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Rod SmithThis month, I’m going to discuss four business/accounting related errors and how to avoid them. Most people here know that in addition to my full-time work, I served more than 12 years as an adjunct professor and instructor.  I’ve taught everything from accounting, business management, auditing, internal controls, certification courses, computer-based programs, fraud prevention and detection courses, finance, etc.  One of the most often asked questions that I get from students is, “What are the most common mistakes made in the accounting”?

A colleague recently reached out to me, and we were discussing a similar topic (accounting errors), but they added, “How do you prevent them?”

I’m going to list and discuss four of many possibilities:

  1. Transposition Errors: These occur when a person reverses two or more sequential digits. For example, an employee enters 43 and not 34. To spot this kind of error, you net the difference. How do you prevent it? Attention to detail is imperative, but also have a reviewer check transactions from registers. Use the transaction (business transaction support) to the system/general ledgers. Ensure you assign reviewers and make sure your managers also review the transactions, especially during reconciliations.
  2. Not Performing Timely Reconciliations: Skipping reconciliations can lead to ineffective management, stakeholders not being able rely on financial reporting, misinformation, errors, deficits and even fraud or misuse.  Have your business-specific systems synced up with the data feeds from banks — this allows for data to be streamlined, allowing for real-time comparisons. Avoid skipping reconciliations by establishing reconciliation dates. When giving business assignments, set due dates to ensure that there are follow-ups and require your management to review your reconciliations. Most importantly: ask questions.
  3. The Over Reliance on Automated Systems: Automated processes simplify accounting process but they certainly are not perfect. When teaching students accounting, I often find folks are very eager to jump right into working with systems – their jobs require it.  However, they struggle with explaining the ends and outs of the accounting process. They fail to understand important bigger-picture concepts, such as the accounting equation, how all the accounting transactions (what they are posting) impact the books. To put it simply, over reliance on automated systems can cause staff to input wrong payee names or terms, post transactions to the wrong accounts and post to the incorrect journal. It’s important to note that your workflow and processes can help prevent errors.  Ensure employees are performing data entry in a timely manner, use your bank feeds to match transactions and ensure accounting managers and business managers review reports to ensure accuracy and reliance.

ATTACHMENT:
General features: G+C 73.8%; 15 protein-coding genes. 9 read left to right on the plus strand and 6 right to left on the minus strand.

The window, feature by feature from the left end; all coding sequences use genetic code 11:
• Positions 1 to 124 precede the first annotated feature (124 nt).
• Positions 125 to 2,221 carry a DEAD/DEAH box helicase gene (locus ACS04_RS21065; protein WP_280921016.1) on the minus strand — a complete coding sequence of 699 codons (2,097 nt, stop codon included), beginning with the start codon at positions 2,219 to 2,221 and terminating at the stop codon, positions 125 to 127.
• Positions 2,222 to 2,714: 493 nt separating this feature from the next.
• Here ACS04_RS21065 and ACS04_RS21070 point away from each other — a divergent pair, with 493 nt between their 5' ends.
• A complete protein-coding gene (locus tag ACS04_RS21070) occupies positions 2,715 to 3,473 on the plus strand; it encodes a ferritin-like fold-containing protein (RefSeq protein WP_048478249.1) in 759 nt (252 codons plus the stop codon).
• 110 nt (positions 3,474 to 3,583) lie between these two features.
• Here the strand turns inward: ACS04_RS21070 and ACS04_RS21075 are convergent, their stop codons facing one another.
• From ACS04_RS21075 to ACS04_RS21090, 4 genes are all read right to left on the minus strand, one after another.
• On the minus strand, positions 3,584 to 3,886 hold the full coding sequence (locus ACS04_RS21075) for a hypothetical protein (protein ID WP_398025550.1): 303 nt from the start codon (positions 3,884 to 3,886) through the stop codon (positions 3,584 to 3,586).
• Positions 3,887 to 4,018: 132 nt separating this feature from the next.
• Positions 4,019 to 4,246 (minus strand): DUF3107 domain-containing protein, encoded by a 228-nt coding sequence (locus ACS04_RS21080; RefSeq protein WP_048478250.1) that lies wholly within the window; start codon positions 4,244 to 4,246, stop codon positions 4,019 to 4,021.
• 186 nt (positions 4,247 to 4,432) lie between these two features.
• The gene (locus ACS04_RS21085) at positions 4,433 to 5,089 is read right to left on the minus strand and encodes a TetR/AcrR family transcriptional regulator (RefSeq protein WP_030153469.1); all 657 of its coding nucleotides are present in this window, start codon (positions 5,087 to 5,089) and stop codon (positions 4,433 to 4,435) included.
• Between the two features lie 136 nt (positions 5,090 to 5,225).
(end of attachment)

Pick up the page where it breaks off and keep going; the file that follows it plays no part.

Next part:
4. Inadequate Checks and Balances: It’s easy for individuals to get so focused on production, they forget the importance of separation of duties.  No one person should handle all accounting duties and responsibilities.  For example, one employee should not handle all the journal entries, accounts receivable and payable duties, payroll, purchasing of supplies, reconciliations, adjusting entries, managing the P-card, etc. By implementing controls (checks and balances), you prevent the fraudulent receipt of funds, an employee depositing the funds into the wrong account, and/or the false reconciliation of accounts.  Avoid giving direct authority to employees for accessing bank statements and signature authority. Managers must review statements and images to ensure reliance on reporting.

Finally, remember to ask questions.  When you ask questions, your reports know you are looking, you’re being properly informed and you may be teaching employees simultaneously.  If you care – they care!

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